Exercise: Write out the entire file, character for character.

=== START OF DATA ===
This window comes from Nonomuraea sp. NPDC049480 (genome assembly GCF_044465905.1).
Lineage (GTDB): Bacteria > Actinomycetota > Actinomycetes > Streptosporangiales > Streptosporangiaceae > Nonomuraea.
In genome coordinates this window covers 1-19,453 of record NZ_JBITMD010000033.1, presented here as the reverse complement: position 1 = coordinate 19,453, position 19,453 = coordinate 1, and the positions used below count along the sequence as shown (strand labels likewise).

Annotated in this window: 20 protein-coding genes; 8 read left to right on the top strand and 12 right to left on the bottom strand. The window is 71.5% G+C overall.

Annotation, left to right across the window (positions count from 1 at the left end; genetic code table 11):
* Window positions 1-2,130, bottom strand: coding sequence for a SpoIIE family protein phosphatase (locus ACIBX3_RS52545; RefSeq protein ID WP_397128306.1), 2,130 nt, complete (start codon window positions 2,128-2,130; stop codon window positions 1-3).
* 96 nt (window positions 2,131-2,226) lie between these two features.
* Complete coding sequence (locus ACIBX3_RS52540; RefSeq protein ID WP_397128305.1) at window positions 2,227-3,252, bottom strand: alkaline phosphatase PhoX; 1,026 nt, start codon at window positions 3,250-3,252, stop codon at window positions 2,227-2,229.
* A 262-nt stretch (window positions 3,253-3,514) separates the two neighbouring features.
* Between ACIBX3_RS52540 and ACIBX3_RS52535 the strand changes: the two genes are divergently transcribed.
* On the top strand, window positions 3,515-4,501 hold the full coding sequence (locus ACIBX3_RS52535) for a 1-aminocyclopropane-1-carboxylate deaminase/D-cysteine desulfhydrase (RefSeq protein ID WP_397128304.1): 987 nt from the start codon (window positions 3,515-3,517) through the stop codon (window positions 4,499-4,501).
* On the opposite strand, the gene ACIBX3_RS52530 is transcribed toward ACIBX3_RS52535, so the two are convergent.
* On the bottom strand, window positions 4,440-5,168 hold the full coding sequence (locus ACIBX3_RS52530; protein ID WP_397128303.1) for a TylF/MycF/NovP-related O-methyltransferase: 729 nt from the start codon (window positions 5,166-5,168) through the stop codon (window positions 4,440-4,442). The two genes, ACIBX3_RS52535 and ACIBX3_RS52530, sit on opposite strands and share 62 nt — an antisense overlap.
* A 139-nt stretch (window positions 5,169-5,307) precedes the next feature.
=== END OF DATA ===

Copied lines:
This window comes from Nonomuraea sp. NPDC049480 (genome assembly GCF_044465905.1).
Lineage (GTDB): Bacteria > Actinomycetota > Actinomycetes > Streptosporangiales > Streptosporangiaceae > Nonomuraea.
In genome coordinates this window covers 1-19,453 of record NZ_JBITMD010000033.1, presented here as the reverse complement: position 1 = coordinate 19,453, position 19,453 = coordinate 1, and the positions used below count along the sequence as shown (strand labels likewise).

Annotated in this window: 20 protein-coding genes; 8 read left to right on the top strand and 12 right to left on the bottom strand. The window is 71.5% G+C overall.

Annotation, left to right across the window (positions count from 1 at the left end; genetic code table 11):
* Window positions 1-2,130, bottom strand: coding sequence for a SpoIIE family protein phosphatase (locus ACIBX3_RS52545; RefSeq protein ID WP_397128306.1), 2,130 nt, complete (start codon window positions 2,128-2,130; stop codon window positions 1-3).
* 96 nt (window positions 2,131-2,226) lie between these two features.
* Complete coding sequence (locus ACIBX3_RS52540; RefSeq protein ID WP_397128305.1) at window positions 2,227-3,252, bottom strand: alkaline phosphatase PhoX; 1,026 nt, start codon at window positions 3,250-3,252, stop codon at window positions 2,227-2,229.
* A 262-nt stretch (window positions 3,253-3,514) separates the two neighbouring features.
* Between ACIBX3_RS52540 and ACIBX3_RS52535 the strand changes: the two genes are divergently transcribed.
* On the top strand, window positions 3,515-4,501 hold the full coding sequence (locus ACIBX3_RS52535) for a 1-aminocyclopropane-1-carboxylate deaminase/D-cysteine desulfhydrase (RefSeq protein ID WP_397128304.1): 987 nt from the start codon (window positions 3,515-3,517) through the stop codon (window positions 4,499-4,501).
* On the opposite strand, the gene ACIBX3_RS52530 is transcribed toward ACIBX3_RS52535, so the two are convergent.
* On the bottom strand, window positions 4,440-5,168 hold the full coding sequence (locus ACIBX3_RS52530; protein ID WP_397128303.1) for a TylF/MycF/NovP-related O-methyltransferase: 729 nt from the start codon (window positions 5,166-5,168) through the stop codon (window positions 4,440-4,442). The two genes, ACIBX3_RS52535 and ACIBX3_RS52530, sit on opposite strands and share 62 nt — an antisense overlap.
* A 139-nt stretch (window positions 5,169-5,307) precedes the next feature.